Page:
Last year, the Washington Post’s Caroline Kitchener profiled a teenage couple who had twins after Texas’ heartbeat abortion law went into effect. The article ran days before the Supreme Court overturned Roe v. Wade, supposedly heralding the oppressive new regime women would suffer under with abortion restrictions.
But, as Kitchener wrote in a follow-up on the family, published last week, the original story acted as a “Rorschach test, with each side of the abortion debate claiming the teenagers’ experiences as validation of their own views.”
Her follow-up piece tells a similar story: For a reader who opposes abortion, it’s hard to see how this profile of a young family, despite their difficulties, reads as anything other than apologetically pro-life.
After 18-year-old Brooke Alexander got pregnant in 2021, she and her boyfriend, Billy High, decided to get married and raise the twins together.
“At first, he wanted her to get an abortion,” Kitchener writes. “But he wasn’t going to push.”
When Brooke went to a crisis pregnancy center, she found out she was 12 weeks pregnant (six weeks past the legal cut-off, and, Kitchener doesn’t mention, at the end of the first trimester, a time when a majority of Americans agree that abortion should be illegal).
Instead, Kitchener writes as if Brooke was tricked into seeing the humanity of her unborn babies.
Because the abortion clinic Brooke called had no open slots, Kitchener writes, she “got an ultrasound at a local crisis pregnancy center, not knowing that it was an antiabortion organization. There, employees told her she was 12 weeks along—far enough into her pregnancy, they said, that the babies had ‘heartbeats.’”
(The idea that a heartbeat deserves quotation marks, or the rebrand “fetal cardiac activity,” is a favorite tactic of pro-abortion activists.)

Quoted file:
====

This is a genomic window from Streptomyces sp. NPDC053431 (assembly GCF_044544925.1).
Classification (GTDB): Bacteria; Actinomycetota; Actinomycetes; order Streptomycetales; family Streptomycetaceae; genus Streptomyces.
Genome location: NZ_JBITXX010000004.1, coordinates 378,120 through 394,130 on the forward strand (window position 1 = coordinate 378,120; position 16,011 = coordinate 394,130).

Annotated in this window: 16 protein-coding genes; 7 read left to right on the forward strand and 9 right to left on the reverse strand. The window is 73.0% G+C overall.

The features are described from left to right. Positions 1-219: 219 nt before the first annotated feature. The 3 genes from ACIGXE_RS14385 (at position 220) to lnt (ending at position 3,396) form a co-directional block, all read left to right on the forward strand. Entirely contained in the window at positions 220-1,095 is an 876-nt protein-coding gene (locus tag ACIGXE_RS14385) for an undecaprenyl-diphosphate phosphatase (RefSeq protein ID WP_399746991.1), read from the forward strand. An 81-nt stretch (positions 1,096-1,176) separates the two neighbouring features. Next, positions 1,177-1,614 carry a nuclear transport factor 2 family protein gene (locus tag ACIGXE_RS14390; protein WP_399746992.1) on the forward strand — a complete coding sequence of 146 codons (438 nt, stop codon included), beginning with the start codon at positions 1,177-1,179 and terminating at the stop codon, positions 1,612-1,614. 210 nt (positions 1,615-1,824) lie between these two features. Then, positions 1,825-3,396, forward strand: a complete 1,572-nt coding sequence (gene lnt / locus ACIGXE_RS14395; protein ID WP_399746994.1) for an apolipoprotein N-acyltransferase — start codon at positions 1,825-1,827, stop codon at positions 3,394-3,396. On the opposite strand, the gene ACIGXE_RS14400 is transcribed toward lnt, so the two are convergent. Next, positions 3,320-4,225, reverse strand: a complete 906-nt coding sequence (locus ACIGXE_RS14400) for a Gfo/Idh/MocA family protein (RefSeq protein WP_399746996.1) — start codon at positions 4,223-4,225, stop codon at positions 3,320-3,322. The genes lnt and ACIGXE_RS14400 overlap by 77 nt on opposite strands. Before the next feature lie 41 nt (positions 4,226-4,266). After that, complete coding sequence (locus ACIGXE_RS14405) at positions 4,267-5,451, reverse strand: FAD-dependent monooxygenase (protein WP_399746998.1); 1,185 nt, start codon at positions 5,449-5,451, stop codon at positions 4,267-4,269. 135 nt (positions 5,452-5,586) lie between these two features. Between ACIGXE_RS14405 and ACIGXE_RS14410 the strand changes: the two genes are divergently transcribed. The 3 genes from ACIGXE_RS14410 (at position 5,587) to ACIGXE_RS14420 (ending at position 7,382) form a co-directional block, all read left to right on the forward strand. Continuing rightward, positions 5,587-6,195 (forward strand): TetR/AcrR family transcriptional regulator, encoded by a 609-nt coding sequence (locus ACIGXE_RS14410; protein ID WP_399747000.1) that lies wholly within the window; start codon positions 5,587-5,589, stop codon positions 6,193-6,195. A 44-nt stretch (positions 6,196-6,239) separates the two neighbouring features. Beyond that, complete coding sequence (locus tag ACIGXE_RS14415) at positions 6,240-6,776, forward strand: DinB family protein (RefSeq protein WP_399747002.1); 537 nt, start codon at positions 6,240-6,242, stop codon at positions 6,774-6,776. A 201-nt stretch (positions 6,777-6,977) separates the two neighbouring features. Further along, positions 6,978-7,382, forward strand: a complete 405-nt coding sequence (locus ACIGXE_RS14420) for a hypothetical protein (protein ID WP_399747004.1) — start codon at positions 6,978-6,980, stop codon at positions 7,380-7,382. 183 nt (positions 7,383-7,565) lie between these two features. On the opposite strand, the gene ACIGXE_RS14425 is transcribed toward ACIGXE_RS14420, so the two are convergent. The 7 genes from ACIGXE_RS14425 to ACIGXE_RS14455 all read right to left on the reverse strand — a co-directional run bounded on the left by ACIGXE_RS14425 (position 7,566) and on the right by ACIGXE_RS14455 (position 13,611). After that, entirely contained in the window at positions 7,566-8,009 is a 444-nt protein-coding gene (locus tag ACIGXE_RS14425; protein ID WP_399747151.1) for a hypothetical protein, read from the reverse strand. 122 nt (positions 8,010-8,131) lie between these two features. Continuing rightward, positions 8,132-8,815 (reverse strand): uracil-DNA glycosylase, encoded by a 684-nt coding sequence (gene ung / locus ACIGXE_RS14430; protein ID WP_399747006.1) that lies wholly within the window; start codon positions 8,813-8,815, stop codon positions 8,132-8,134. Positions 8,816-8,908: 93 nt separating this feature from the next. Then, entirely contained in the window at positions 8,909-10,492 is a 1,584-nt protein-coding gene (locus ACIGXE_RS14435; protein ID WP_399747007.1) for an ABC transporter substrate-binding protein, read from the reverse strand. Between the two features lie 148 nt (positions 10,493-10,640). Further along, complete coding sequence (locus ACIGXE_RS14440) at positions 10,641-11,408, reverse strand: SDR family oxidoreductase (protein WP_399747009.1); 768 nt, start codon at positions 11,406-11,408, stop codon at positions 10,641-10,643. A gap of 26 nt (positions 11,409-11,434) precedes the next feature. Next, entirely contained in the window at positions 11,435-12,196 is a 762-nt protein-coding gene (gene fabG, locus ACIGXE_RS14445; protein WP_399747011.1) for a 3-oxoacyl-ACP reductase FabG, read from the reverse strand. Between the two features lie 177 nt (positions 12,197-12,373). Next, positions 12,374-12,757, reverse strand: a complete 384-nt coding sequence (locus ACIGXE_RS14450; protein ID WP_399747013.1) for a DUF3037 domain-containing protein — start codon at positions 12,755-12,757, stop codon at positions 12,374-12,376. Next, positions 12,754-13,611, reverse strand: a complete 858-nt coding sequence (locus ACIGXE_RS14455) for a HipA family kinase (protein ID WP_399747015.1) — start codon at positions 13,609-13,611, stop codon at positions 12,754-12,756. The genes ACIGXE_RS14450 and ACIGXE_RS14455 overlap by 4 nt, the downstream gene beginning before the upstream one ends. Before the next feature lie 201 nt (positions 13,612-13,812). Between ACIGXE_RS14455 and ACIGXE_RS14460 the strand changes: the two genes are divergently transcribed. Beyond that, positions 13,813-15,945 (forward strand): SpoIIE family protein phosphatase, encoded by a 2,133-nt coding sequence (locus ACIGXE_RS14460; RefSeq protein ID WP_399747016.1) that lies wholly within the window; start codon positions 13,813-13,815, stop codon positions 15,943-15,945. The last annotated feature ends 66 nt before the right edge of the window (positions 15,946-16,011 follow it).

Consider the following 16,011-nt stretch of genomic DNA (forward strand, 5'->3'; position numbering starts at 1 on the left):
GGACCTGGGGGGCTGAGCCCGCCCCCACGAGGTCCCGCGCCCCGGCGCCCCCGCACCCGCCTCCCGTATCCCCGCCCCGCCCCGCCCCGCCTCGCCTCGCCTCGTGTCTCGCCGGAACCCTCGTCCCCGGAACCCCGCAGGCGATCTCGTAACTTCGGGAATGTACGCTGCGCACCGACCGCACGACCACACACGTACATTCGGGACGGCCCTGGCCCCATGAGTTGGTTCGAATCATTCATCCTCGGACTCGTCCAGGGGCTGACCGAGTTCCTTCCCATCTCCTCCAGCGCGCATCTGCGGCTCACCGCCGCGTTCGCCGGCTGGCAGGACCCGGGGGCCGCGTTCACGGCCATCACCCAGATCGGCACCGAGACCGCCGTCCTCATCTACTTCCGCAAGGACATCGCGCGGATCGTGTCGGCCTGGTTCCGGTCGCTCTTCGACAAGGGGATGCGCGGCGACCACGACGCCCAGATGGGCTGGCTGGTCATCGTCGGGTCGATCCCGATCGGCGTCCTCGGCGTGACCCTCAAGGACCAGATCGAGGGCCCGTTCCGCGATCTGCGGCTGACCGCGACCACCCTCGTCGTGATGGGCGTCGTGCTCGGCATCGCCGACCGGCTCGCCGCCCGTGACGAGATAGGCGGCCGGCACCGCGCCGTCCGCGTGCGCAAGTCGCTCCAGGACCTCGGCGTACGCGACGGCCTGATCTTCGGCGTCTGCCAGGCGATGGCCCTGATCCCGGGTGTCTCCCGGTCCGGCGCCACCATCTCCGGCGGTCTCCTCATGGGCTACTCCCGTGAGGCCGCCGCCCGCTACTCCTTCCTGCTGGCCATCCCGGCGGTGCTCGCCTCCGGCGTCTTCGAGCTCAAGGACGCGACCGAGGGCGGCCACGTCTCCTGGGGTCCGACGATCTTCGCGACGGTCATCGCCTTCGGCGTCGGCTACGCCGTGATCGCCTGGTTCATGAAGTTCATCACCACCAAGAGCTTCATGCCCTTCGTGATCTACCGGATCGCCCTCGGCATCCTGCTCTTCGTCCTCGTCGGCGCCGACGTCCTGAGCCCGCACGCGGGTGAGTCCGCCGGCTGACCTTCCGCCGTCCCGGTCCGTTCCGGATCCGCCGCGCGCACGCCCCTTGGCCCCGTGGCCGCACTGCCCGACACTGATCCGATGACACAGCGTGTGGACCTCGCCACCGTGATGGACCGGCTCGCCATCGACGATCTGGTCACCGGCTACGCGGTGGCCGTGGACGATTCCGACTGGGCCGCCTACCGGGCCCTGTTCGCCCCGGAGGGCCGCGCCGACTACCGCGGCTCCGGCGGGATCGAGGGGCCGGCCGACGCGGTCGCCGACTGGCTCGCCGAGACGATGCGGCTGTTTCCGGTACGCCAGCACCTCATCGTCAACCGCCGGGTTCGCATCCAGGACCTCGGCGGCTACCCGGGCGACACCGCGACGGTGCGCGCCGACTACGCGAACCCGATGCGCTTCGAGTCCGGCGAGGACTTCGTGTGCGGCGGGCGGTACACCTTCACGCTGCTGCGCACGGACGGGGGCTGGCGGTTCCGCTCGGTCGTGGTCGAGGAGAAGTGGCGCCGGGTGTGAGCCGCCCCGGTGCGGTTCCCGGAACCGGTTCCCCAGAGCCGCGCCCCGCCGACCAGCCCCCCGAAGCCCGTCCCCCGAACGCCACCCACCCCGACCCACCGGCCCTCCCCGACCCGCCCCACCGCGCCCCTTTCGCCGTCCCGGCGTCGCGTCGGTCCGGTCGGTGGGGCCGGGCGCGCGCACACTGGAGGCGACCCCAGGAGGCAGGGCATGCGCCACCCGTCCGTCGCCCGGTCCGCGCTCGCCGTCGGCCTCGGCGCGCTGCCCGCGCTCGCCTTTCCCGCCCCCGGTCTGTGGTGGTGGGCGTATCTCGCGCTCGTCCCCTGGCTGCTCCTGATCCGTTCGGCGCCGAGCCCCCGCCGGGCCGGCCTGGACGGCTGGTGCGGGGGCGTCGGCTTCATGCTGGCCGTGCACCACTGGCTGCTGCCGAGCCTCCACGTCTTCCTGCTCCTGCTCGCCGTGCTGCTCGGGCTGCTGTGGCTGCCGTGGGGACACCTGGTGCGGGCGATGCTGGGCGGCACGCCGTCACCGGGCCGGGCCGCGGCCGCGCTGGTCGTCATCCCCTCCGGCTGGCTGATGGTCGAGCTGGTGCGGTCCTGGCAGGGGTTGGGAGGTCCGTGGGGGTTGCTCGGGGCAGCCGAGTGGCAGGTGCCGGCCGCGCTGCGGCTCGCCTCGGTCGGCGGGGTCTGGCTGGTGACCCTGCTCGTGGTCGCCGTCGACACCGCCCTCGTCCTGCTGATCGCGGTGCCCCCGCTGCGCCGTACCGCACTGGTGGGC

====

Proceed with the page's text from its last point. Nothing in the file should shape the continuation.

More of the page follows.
Today, Brooke stays home with the twin girls while her husband works his military job to support the family. Their life is far from easy, but if they had chosen to go out of state for an abortion . . . ?
“I can’t even think of it that way now,” Brooke said. “Those are our babies, and they’re people.”
Kitchener calls the Highs “an early example of a family compelled into existence by an abortion ban,” but the abortion ban didn’t compel them into existence; the pregnancy did. There are many stories like theirs; CNN recently lamented the huge uptick in live births—nearly 10,000—after the Texas abortion ban passed. How is this not good news?
Initially, no one in Brooke’s life was positive toward her pregnancy; not her boyfriend, not her mom, not her dad. But after she and her mom saw the babies on the ultrasound, they were both certain of the right choice.
What this pair of articles really shows is the impact of a pro-life pregnancy center, which was able to provide knowledge and resources to a young woman in need, who is now committed to raising her two little girls.
Author Leah Libresco Sargeant called the latest article “a vivid individual portrait of what the Turnaway study found in aggregate.” The Turnaway study, a survey of about 1,000 women conducted by a pro-abortion group, found that “moms who miss an abortion take a huge financial/stability hit, but tend not to regret the child,” Sargeant explains.
In other words, unexpected pregnancy can often lead to difficulties, but that doesn’t mean that abortion is the solution. Brooke and Billy’s story is not a cautionary tale but a powerful picture of parents’ sacrificial love—and the support networks necessary to help them along the way.